Teachers Need to Stop Taking Recess Away From 'Bad' Kids

recessMoms. Dads. Can we talk about discipline in schools for a minute? Specifically, the habit teachers have of punishing kids by trimming time off of recess? Have you ever heard of a discipline technique more likely to fail?

Let me just put a little disclaimer out there: I have an 8-year-old who attends public school. She has lost time off of her recess a few times, although not often. But this isn't just a problem in my house. Every time I turn around, another parent is telling me their kid is being kept inside while the rest of the wiggleworms go outside to run around and get all that energy out of their system.


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Is it any wonder some kids are "problems" in the classroom? The one time of the day when children are actually allowed to be up out of their seats, and their teachers are saying, "Uh, uh, no way, we're going to make you sit there even longer ... oh, and we expect you to deal with it."

The problem with this? Ya know, beyond common sense?

Experts have practically been screaming their lungs out for the past few years, trying to be heard by school districts about the benefits of downtime for kids even as those same school districts whittle away at the time kids get to spend outside a classroom. Programs like No Child Left Untested, er, No Child Left Behind, have put pressure on the districts to maximize academic time, and the loser is the kids. On average, today's kids get only 26 minutes of recess per day, and that includes lunchtime (when their butts are required to be in seats, and in many schools socialization is limited). Some schools have even gotten rid of recess entirely.

Unfortunately for the schools -- and for our kids -- that's not enough. Kids' activity has been intrinsically linked to their behavior.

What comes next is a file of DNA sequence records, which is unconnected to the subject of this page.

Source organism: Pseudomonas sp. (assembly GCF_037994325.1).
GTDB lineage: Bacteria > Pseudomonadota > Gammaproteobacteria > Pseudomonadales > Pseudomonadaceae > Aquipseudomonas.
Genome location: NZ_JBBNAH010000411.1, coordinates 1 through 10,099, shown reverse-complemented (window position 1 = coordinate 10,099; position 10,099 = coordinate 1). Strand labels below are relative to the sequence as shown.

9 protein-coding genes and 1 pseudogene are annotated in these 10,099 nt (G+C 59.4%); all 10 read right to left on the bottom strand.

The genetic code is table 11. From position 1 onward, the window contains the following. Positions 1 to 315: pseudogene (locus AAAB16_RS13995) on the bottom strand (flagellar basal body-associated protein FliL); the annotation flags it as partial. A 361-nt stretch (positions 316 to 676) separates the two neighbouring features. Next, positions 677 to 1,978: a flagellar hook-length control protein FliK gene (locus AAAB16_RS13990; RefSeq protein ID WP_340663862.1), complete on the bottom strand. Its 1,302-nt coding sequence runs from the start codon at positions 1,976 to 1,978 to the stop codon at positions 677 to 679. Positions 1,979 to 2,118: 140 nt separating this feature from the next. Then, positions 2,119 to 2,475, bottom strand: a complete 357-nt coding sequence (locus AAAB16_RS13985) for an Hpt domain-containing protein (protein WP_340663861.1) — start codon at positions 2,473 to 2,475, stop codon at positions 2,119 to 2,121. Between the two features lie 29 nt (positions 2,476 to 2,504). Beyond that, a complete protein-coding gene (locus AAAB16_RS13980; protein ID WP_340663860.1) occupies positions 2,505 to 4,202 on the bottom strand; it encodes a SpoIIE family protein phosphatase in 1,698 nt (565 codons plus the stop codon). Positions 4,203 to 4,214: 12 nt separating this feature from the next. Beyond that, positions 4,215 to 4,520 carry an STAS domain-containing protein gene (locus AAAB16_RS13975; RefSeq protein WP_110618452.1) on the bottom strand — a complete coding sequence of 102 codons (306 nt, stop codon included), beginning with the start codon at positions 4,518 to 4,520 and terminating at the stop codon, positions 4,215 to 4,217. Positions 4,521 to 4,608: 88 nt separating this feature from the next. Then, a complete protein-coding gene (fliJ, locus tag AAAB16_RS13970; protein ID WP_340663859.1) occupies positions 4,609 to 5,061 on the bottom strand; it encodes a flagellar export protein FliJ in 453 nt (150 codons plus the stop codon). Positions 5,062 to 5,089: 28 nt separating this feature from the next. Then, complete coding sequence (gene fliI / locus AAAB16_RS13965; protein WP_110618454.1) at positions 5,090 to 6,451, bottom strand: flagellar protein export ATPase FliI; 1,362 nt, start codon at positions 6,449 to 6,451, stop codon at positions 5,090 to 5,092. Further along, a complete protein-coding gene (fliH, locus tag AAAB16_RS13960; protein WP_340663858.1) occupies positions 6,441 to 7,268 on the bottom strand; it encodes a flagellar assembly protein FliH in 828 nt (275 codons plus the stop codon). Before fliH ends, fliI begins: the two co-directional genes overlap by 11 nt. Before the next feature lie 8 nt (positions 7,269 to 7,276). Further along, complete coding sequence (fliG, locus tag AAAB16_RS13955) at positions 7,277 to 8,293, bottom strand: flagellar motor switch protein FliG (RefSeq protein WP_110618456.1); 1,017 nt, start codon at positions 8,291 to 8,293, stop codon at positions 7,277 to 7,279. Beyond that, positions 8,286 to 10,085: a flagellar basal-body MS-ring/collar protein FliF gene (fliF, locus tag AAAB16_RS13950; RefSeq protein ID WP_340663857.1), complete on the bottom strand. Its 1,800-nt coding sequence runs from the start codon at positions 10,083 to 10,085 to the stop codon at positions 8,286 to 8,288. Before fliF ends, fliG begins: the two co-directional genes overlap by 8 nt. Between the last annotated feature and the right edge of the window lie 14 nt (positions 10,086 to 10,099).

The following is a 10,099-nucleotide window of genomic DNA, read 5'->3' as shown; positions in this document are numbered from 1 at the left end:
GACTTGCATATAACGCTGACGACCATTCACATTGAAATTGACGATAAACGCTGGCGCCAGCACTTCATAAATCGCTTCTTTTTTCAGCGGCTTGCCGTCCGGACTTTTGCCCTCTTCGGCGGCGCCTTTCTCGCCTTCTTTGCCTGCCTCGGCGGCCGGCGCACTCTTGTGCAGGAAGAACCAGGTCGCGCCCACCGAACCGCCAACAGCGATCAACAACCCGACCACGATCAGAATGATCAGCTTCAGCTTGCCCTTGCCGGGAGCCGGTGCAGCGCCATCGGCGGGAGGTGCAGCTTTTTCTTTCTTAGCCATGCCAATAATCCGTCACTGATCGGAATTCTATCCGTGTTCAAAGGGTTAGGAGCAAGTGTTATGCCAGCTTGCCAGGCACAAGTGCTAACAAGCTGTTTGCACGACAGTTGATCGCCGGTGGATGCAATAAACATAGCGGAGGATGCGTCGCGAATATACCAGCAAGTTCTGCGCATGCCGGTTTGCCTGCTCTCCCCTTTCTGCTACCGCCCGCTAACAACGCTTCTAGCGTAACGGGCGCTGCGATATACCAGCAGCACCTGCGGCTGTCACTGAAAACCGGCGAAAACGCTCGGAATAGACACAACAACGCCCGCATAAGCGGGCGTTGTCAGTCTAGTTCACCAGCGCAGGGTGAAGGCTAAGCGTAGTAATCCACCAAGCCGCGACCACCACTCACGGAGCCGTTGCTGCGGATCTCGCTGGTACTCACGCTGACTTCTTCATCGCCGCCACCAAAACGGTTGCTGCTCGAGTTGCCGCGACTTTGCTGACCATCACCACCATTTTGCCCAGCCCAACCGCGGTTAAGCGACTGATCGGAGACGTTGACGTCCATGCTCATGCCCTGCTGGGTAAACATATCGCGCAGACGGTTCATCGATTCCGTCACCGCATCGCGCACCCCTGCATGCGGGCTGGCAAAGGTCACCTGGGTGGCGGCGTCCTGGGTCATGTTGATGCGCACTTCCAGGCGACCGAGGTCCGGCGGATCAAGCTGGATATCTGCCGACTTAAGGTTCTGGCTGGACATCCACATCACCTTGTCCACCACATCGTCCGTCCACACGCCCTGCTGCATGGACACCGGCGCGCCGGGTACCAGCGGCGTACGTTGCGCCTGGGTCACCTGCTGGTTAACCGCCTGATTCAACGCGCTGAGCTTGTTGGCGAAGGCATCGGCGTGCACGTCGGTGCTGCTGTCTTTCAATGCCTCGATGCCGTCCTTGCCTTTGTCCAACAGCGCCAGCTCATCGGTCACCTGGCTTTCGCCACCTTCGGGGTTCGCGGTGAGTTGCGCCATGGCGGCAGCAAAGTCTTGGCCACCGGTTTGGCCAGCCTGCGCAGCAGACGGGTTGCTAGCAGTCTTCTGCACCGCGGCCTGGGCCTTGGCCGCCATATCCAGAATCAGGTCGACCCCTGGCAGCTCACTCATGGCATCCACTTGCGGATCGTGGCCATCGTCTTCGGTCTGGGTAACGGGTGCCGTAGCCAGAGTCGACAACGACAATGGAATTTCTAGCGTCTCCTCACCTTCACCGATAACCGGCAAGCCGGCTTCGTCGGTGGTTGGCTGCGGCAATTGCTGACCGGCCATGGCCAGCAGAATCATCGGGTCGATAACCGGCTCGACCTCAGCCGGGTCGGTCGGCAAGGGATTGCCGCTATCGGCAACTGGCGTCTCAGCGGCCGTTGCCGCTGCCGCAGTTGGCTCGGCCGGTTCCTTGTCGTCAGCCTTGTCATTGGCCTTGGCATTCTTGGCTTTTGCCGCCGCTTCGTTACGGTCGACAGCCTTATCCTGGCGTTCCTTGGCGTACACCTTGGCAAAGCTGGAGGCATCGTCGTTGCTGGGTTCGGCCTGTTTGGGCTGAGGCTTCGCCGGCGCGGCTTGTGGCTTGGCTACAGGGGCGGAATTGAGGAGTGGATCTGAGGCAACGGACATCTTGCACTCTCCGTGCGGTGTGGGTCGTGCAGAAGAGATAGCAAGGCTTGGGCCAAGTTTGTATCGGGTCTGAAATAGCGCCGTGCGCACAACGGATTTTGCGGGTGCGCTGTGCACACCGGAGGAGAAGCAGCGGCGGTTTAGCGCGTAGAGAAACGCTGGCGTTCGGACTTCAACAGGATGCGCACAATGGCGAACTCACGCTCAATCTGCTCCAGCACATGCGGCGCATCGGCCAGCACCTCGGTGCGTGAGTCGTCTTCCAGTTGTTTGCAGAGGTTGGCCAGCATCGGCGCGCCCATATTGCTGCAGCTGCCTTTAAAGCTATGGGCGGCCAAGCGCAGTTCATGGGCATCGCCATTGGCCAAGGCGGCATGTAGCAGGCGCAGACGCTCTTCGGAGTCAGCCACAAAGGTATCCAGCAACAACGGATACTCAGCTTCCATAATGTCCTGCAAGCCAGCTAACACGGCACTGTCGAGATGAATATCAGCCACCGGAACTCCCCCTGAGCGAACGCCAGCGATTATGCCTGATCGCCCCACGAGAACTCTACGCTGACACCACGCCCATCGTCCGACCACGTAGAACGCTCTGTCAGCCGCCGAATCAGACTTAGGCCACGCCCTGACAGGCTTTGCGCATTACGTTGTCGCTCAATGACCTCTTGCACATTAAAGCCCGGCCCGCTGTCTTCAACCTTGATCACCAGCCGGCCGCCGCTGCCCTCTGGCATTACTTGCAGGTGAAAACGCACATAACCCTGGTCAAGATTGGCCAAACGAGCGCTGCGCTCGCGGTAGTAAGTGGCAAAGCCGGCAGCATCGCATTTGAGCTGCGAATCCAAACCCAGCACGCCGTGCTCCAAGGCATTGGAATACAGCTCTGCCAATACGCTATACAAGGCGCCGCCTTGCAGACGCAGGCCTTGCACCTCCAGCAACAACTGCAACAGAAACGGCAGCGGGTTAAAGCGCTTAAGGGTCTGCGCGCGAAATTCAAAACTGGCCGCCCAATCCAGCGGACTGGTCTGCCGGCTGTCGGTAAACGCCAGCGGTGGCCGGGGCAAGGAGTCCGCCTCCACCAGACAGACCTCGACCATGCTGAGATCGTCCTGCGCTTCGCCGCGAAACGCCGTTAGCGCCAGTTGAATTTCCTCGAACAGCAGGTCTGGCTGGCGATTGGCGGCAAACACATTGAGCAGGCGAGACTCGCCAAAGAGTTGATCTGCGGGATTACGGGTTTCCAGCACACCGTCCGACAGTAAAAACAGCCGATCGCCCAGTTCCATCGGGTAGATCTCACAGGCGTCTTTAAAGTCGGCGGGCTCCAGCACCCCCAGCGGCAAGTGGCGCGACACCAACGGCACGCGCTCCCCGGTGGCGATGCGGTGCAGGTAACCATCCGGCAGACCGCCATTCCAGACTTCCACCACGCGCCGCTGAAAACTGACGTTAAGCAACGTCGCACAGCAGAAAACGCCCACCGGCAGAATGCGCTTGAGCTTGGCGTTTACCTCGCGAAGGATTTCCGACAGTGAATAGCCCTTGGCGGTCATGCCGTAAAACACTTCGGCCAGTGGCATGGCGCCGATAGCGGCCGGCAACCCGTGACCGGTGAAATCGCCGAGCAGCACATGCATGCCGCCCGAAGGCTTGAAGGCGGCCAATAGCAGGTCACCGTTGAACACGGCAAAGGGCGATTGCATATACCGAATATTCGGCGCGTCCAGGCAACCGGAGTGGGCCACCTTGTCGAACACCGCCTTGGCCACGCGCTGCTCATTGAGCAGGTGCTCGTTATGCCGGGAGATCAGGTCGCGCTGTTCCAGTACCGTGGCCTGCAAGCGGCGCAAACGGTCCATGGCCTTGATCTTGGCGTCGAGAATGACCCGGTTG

When researchers asked teachers to rate the behavior of third graders, the kids who received at least 15 minutes of daily recess scored better than those who didn’t get recess. As Dr. Romina M. Barros of Albert Einstein College of Medicine told the New York Times when their study of recess was released back in 2009:

Our brains can concentrate and pay attention for 45 to 60 minutes, and in kids it’s even less. For them to be able to acquire all the academic skills we want them to learn, they need a break to go out and release the energy and play and be social.

Put it that way, and taking away a kid's recess is essentially setting them up to fail. It creates a vicious cycle whereby a rowdy kid misbehaves, loses recess, and then misbehaves again because they haven't gotten that break they need to be able to concentrate and pay attention.

And lest you say I'm being way too kid-centric here (shudder), the researchers will tell you that not only is recess better for the kids; it's better for the teachers too. One study released earlier this year by researchers at Stanford University actually showed that schools that put a focus on giving kids a "better" more worthwhile recess experience actually got more academic time out of the kids because the children were ready to learn.

So my question: when are the schools going to recognize this and do something about it?

I'm not anti-discipline. Kids need to be held accountable for their actions if they're ever going to learn. But then again, if kids are ever going to learn, they need a system that isn't setting them up for failure.

Do your kids lose time off of recess for misbehavior? What do you think should be done instead?


Image via NCinDC/Flickr

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